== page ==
A 34-year-old Russian paratrooper named Pavel Filatyev has written a brutally critical account of his time in the Russian army leading up to and during the invasion of Ukraine. The 141-page account can be read here in Russian and, based on the lengthy Twitter thread below by military historian Chris Owen, reads something like a cross between Catch-22 and The Good Soldier Svejk.
1/ A 34-year-old former Russian paratrooper, Pavel Filatyev, has published a remarkable in-depth account of his experiences of the Ukraine war. He served with the Feodosia-based 56th Guards Air Assault Regiment and fought in southern Ukraine for two months. A 🧵 follows. pic.twitter.com/upGQAejb12
— ChrisO (@ChrisO_wiki) August 17, 2022
Among other things, Filatyev details squalid, unlivable conditions throughout basic training, created and compounded by bureaucracy and ineptitude at every level:
I had to run like a homeless from one barracks to another, looking for a bed to sleep in, until I found a place to rent at my own expense
There is not enough food for everyone, the potatoes in the soup are raw… the bread is stale
We get up at 5 in the morning, spend three hours lined up and waiting for the truck, we finally go, we arrive at 12, line up, stand, the commanders at the range do not like the way some piece of paper is filled out, the major tears up the sheet and throws it. He yells with hysterical cries that there will be no firing because of this…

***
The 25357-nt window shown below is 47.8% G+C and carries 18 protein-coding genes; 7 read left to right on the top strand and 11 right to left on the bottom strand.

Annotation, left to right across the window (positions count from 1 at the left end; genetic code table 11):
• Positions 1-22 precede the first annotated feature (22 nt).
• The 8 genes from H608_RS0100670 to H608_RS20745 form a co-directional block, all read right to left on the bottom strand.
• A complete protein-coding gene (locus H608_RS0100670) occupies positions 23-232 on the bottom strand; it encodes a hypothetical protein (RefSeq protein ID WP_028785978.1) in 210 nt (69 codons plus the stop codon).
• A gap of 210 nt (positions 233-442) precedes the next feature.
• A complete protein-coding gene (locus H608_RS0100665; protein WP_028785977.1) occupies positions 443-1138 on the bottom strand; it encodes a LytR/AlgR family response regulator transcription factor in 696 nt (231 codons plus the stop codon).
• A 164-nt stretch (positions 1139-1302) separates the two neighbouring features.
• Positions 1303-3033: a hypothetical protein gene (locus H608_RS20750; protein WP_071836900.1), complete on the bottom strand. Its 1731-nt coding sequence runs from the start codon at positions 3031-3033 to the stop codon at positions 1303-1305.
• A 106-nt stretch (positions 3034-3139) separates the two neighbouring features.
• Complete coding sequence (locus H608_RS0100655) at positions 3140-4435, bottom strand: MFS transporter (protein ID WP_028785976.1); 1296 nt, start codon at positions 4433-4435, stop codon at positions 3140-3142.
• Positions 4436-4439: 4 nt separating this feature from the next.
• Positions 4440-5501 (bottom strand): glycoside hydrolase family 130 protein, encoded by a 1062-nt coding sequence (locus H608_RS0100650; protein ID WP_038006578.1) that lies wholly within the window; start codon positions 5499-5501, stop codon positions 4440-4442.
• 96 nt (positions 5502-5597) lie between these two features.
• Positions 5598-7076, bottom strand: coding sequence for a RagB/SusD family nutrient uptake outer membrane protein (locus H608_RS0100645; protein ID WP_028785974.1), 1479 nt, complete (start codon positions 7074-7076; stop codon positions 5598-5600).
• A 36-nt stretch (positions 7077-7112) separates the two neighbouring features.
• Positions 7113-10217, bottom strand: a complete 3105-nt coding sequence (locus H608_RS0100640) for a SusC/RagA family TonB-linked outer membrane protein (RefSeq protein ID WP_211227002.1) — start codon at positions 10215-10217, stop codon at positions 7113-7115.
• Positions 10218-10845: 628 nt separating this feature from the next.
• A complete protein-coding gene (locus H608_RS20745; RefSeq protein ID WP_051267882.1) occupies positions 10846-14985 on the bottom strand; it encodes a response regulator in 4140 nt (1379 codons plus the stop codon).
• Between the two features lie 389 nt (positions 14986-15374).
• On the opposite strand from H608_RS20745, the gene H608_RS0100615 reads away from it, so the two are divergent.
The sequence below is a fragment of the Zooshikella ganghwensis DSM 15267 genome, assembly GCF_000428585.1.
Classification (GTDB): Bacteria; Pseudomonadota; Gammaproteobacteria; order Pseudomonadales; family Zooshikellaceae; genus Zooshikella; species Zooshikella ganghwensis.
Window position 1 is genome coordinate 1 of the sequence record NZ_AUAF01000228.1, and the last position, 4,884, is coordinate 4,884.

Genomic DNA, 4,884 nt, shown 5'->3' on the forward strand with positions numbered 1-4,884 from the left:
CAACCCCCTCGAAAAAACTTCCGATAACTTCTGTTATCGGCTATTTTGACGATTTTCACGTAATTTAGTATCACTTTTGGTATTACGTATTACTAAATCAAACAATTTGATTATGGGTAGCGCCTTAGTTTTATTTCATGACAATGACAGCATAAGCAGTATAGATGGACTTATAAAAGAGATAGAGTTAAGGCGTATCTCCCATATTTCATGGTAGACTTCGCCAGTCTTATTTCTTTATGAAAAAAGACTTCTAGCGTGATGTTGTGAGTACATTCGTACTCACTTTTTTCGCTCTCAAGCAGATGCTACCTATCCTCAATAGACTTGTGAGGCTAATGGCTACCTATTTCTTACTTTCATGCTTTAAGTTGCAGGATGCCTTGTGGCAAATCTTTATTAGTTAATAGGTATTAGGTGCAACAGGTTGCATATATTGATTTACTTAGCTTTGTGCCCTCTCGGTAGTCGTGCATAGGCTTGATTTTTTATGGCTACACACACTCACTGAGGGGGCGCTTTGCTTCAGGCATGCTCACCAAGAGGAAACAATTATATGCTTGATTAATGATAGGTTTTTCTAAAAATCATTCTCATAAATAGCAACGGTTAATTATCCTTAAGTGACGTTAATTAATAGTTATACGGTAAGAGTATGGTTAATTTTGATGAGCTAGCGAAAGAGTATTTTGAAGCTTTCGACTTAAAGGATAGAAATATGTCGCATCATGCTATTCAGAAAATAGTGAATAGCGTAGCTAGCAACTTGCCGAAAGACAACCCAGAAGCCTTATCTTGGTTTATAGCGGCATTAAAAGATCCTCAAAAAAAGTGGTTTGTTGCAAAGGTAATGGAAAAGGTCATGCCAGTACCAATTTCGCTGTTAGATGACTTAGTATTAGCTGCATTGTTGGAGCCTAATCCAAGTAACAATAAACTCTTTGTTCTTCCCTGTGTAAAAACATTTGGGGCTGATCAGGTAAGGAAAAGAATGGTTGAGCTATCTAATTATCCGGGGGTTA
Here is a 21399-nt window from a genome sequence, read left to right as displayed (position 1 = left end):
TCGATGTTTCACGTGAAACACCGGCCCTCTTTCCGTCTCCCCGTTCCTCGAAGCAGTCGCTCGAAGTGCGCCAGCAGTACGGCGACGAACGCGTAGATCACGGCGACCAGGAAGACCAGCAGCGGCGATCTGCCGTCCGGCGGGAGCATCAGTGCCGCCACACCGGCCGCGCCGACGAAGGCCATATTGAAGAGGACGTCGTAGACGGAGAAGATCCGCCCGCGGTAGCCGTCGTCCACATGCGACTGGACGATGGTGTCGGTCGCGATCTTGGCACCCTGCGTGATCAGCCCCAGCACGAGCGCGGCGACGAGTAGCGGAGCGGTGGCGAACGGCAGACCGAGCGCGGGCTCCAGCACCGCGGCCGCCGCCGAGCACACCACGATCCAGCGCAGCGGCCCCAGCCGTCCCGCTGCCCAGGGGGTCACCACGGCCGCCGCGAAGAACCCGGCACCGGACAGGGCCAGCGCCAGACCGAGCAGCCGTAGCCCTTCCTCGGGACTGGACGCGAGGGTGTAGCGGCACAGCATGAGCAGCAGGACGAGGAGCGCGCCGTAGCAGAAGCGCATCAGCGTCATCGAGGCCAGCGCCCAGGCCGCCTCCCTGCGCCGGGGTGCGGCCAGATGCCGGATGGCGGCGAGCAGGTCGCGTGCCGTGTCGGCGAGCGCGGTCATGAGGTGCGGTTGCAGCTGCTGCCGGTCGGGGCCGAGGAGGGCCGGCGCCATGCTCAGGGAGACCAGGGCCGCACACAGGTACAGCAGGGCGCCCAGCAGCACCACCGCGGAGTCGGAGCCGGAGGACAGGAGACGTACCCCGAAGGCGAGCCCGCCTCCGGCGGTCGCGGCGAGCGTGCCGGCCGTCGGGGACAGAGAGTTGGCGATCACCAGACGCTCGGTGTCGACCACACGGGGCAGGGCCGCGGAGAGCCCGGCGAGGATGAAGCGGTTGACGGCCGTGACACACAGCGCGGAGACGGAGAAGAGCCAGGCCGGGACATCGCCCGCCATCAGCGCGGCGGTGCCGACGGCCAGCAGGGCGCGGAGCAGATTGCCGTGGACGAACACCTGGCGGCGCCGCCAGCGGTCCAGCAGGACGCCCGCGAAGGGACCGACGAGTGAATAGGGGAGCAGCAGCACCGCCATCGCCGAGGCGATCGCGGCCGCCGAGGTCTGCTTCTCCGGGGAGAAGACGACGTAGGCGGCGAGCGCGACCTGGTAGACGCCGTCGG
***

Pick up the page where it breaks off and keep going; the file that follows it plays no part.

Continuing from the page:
Per The Guardian, yesterday, Filatyev goes on to write about his experience of the taking of Kherson:
Like savages, we ate everything there: oats, porridge, jam, honey, coffee … We didn’t give a damn about anything, we’d already been pushed to the limit. Most had spent a month in the fields with no hint of comfort, a shower or normal food.
What a wild state you can drive people to by not giving any thought to the fact that they need to sleep, eat and wash. Everything around gave us a vile feeling; like wretches we were just trying to survive.
Filatyev, of course, published this account at great personal risk, and has since fled Russia. But before doing so, he was interviewed in a Moscow cafe:
I am not afraid to fight in war. But I need to feel justice, to understand that what I’m doing is right. And I believe that this is all failing not only because the government has stolen everything, but because we, Russians, don’t feel that what we are doing is right.
I am just terrified of what happens next. What will we pay for [total victory]? Who will be left in our country? … For myself I said that this is a personal tragedy. Because what have we become? And how can it get any worse?
I very much hope this memoir is already on the way to a full translation in multiple languages.